As I lined up the oxer, I thought again about the whistle, distracted, then about two strides out, it looked long. Doable, but long. I figured it would cost a rail. I felt Brego coil and then we went forward and not up. Brego crashed through the fence and we both fell. I got the wind knocked out of me and Brego carefully got to his feet. People rushed over and helped me up and led Brego away. I was fine. Brego was fine. I felt him all over, checked his head for soft spots, blood. His mouth was clean and his nose was clean. he was bending his head in both directions.

So I decided to get on and jump a small fence, you know, "back in the saddle". As I mounted up, Brego stole a mouthful of grass. That's my boy. I was so relieved, he was ok. We jumped the small fence fine, both a little stunned and uncommitted. And then I took him back to care for him.

I decided to go ahead and post the video. I hate the "horse crashes" types of video. And I honestly think I know what went wrong, since I have watched it many times. Warning: The fall is pretty scary. My sister was filming and I know it scared her half to death.

Gambler's Choice Class from Eventing Percheron on Vimeo.

So what happened? A couple of things. The distance is a bit long, but not a full stride long or anything crazy. Brego plants his hind feet to jump at the proper place and then reconsiders. There's a confidence problem there, no doubt. Also, my ride was not helpful. I was thinking about the whistle, thinking about being done and didn't help him. I didn't tell him what to do, just rode him through. My TB mare would have looked at that distance and just jumped farther. Brego, at the end of a ride, and the end of the day, in the deep sand, probably felt my indecision and couldn't make the call himself. He's a green horse and I gave him a bad ride. I didn't stick to my plan and quit at 10 fences and I didn't stay with my horse. We had a great ride and then it all came crashing down, in the blink of an eye.

I asked a couple of people who's opinion I trust, after they witnessed the fall, if Brego should be jumping. They both said yes, but he needs a better ride, a more accurate ride. Any horse can make the same mistake, but I think fundamentally, Brego is lacking confidence. Even in the absence of my direction, he would have been fine if he had just jumped. He still had plenty of pace, plenty of gas. But for whatever reason, he didn't think so. And the question of confidence is my responsibility. We need more fundamental homework, more grids, more canter poles, more free jumping where he gets to make the call. He's a smart boy, he can make the call.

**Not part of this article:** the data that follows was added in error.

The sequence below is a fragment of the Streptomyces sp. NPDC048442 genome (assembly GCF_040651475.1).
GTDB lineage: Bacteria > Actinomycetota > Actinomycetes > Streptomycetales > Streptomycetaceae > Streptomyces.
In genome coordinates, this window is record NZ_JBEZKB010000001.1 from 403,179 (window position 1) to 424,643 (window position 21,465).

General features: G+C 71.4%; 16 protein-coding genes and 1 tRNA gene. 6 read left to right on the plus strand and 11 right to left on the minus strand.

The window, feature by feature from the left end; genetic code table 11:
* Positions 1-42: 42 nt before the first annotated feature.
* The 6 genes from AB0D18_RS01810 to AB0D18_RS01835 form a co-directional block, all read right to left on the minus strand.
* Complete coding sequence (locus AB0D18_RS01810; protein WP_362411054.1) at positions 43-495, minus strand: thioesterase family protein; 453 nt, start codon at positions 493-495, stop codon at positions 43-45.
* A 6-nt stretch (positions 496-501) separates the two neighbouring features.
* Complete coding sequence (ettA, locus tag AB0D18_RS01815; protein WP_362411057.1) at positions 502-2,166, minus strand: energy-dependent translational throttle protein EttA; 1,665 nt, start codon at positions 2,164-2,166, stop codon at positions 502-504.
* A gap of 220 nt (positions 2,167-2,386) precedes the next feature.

This post was very hard to write. Even though we are both ok, no sane person would walk away and not feel some guilt or sadness. I am so very lucky that Brego was not seriously hurt and that he jumped again. He is no doubt sore and I have everyone at the barn on high alert if he starts acting strange. I've checked on his twice so far today and will make the trip out again soon. He really is ok, and I am so thankful.

With the upcoming move, I am going to be taking a break from blogging. And from jumping. I need to clear my head and it's hard to do in a public forum. I know everyone will understand. At this point, it is my sincere hope to end this season, not with a bang, but with a whimper.

Tuesday, October 21, 2008

Off Topic: A Brief History of Daun

This blog is primarily about The Brego, but since I am but his humble blog-communicator, it might help to know more about me, if for no other reason than to fire off random facts about me if/when you meet me in real life, just to freak me out.  

I was one of those kids that was born loving horses.  I have wanted to ride since I was, oh, one and a half.  By three, I had convinced my parents to start taking me to riding lessons, which they dutifully did (bless them!) until I was twelve.  I started riding English and marvelled at my big sister who was brave enough to canter.  It took me years to canter.  Years.

My first lesson horse: Swede.  I am five.

I fell off a Palamino in first grade and broke my arm, the only broken bone I have received (knock on wood).  I didn't keep me off horses, though.  In this picture, I am actually sitting on a horse, now long cropped off.  Again, sans helmet.  My parents were crazy.

At least I got a cool cast!

When I was five, my wonderful parents bought me a pony.  Well, actually, they bought me an unbroke two year old Arabian gelding.  My parents are well intentioned, but knowing what I know now, that might not have been the best choice.  But I was in love with the Black Stallion, so my dad did the best he could to make me happy.  So, Ben and I grew up together.
Ben and me.

Ben was boarded a few miles from home, so Dad and I bonded every weekend when we went to "see the horses".  I took a few lessons a month during this time, mostly in a western saddle by a saddle seat trainer.  I did all I could to stay on.  Ben was quite the crazy unbroke horse I was riding around (with no helmet).  

When I was ten we moved Ben to a barn across the street from my suburban house in Texas and I became one of those barn kids that spends every daylight hour riding and hanging out.  I started taking hunter lessons again and taught Ben to jump little cross rails.  There was a lot of pressure at that barn to sell Ben and get a proper hunter.  When I brought this up with my Dad, he was mad.  "We could never sell Ben!  He's our horse!"  A very good lesson, Dad.  Thanks for instilling responsibility early.